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Originally Posted by specuvestor View Post

Irkuck continues to confound me by starting new threads that he is totally cynical of.
As a pro-4k guy, I have to say 8k is an overkill, simply because of the size and viewing distance required which is likely to be beyond the normal city dwellings.

City dwelling helps. Smaller apartments mean sitting closer to the display. That is crutcial for both 4K and 8K:

shv.gif
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post #12 of 725 Old 09-10-2012, 07:07 PM
 
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Originally Posted by irkuck View Post

Japanese seem to be determined to skip the 4K and are moving directly to the 8K. They would also like to save their industry against barbarians making inroads on their shores so it looks they are thinking to speed up introduction of the 8K in Japan.

Do you have any evidence that NHK plans to release it's Super Hi-Vision format earlier than 2020? There is plenty of evidence for that date
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post #13 of 725 Old 09-10-2012, 07:33 PM
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Originally Posted by irkuck View Post

The Octo HD will be no-compromise Super Ultra HDTV including not only the 8K by 4K picture but also the 120 Hz frame rate and 10-bit color. With the experimental 8K LCD display demonstrated and now the 8K camera @120 Hz being shown the old 4K will be left in the dust even before it appears.
irkurk, in case you weren't joking I would point out that there is no such thing as "Super Ultra HDTV". There is simply 4K UHDTV and 8K UHDTV. Also 120 fps is supported at both 4K and 8K as seen in the official UHDTV standard. Are you trying to argue against the idea of 4K TVs by stating that there will eventually be 8K TVs? That doesn't seem logical since there is a huge TV size range where 4K would make more sense than either 2K or 8K.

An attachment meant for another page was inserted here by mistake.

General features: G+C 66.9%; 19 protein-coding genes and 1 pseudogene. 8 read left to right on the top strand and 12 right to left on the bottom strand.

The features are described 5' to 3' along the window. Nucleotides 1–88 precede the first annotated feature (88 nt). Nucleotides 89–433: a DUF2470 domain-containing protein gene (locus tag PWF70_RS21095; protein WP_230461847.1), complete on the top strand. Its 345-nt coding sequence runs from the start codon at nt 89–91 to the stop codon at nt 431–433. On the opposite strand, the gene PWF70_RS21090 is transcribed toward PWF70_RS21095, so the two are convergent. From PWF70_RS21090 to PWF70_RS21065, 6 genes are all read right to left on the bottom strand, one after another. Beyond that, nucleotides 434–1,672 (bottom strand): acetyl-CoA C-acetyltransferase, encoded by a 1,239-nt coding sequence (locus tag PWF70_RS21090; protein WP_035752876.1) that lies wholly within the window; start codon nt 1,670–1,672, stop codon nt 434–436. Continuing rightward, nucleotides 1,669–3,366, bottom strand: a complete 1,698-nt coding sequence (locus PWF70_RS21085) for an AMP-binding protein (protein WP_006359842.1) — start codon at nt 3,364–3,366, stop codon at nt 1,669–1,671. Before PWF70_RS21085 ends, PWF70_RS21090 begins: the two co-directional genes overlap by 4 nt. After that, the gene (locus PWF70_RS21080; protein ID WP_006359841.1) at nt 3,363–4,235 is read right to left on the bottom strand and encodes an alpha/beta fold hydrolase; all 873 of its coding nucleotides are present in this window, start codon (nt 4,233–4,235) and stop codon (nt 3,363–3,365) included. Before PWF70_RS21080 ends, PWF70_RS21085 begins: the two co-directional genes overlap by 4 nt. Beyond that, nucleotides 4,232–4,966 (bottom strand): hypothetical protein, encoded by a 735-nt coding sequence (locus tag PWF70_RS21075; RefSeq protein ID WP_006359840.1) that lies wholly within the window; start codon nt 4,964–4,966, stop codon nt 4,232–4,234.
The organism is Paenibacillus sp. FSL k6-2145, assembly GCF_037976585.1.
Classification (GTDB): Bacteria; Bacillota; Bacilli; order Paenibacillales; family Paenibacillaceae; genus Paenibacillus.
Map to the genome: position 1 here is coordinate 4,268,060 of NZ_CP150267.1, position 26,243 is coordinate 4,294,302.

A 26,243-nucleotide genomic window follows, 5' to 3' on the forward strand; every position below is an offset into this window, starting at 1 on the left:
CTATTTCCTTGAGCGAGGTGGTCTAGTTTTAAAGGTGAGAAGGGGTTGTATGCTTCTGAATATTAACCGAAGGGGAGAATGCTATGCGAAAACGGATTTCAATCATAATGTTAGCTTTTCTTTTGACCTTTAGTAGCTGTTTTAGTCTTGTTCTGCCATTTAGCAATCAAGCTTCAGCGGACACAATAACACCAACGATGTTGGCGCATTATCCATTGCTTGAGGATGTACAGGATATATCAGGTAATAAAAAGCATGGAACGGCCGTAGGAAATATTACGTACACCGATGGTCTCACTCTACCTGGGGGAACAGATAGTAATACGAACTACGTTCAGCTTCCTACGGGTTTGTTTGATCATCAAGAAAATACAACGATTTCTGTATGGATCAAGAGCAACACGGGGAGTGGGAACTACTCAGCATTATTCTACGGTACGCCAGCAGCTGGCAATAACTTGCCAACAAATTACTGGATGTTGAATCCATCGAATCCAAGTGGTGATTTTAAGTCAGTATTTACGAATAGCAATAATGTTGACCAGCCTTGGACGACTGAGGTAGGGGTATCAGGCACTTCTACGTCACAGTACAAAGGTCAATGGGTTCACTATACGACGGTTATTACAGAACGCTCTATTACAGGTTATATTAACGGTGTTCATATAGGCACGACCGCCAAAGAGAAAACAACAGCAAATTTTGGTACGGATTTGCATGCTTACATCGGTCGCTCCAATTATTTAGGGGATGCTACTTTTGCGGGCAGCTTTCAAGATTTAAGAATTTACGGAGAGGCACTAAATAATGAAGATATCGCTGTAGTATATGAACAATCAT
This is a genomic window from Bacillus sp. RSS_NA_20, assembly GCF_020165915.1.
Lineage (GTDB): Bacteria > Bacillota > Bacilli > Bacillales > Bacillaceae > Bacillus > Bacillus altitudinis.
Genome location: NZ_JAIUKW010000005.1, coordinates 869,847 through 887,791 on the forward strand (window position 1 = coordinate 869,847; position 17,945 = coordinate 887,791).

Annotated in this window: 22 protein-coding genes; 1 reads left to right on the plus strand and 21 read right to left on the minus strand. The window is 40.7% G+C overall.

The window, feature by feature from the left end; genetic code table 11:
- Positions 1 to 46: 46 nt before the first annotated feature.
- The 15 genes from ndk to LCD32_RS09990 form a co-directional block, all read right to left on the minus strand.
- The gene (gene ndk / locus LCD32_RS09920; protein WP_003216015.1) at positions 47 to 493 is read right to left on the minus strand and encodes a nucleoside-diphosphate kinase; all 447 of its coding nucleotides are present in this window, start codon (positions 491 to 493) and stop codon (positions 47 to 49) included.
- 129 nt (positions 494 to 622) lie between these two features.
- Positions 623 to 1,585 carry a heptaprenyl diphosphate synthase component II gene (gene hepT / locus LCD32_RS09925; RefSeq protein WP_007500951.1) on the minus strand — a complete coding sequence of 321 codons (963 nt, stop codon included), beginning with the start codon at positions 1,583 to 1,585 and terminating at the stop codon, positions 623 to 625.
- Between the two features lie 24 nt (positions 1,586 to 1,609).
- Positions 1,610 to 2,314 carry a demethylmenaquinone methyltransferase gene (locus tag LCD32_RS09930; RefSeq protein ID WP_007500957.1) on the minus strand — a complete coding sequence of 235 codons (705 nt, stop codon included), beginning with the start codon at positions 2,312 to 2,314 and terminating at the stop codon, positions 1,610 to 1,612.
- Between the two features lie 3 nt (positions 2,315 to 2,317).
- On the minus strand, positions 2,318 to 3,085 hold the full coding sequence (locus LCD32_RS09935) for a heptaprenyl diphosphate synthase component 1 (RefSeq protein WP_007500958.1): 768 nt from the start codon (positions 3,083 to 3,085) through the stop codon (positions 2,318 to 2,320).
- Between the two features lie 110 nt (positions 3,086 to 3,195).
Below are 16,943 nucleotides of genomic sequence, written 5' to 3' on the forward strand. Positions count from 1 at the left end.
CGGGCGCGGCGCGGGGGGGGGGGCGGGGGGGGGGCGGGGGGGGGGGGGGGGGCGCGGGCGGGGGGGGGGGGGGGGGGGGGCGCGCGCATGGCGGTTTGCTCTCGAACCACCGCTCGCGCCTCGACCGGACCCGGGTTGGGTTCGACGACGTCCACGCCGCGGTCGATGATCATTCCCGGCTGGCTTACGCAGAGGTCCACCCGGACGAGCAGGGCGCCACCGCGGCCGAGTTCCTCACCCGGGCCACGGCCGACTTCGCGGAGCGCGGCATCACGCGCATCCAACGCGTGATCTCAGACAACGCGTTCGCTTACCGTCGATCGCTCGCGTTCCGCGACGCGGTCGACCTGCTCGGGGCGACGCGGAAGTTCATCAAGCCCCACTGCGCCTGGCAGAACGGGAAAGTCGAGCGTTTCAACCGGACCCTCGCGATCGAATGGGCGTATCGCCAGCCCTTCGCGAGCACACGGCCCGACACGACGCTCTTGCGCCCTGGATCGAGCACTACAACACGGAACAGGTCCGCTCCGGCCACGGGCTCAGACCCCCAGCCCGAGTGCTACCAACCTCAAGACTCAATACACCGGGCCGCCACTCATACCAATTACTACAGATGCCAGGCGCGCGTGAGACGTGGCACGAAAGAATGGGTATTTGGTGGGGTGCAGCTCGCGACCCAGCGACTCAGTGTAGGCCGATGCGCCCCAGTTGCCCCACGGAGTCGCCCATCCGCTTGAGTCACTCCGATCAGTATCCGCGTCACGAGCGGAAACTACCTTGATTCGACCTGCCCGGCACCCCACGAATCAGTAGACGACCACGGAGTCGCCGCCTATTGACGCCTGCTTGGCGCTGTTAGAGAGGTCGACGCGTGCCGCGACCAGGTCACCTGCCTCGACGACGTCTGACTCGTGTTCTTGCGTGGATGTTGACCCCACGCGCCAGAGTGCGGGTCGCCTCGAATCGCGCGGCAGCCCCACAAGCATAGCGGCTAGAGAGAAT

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Originally Posted by irkuck View Post

Japanese seem to be determined to skip the 4K and are moving directly to the 8K. They would also like to save their industry against barbarians making inroads on their shores so it looks they are thinking to speed up introduction of the 8K in Japan.
The NHK is promoting "Super Hi-Vision", which is 8K UHDTV with 22.2 channel audio, but from the various articles I have read I think most of the world will move towards 4K UHDTV.

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Originally Posted by irkuck View Post

BTW, 2K is the 1920x1080 HD, 4K is double of that 3840x2160 and the 8K is again double at 7680x4320. The term Octo HD is thus correct.
The people at the ITU who made the UHDTV standard use the term "8K UHDTV".
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post #14 of 725 Old 09-10-2012, 09:10 PM
 
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Super Hi-Vision 8K TV standard approved by UN agency

http://www.bbc.co.uk/news/technology-19370582
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post #15 of 725 Old 09-10-2012, 09:13 PM
 
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Originally Posted by Richard Paul View Post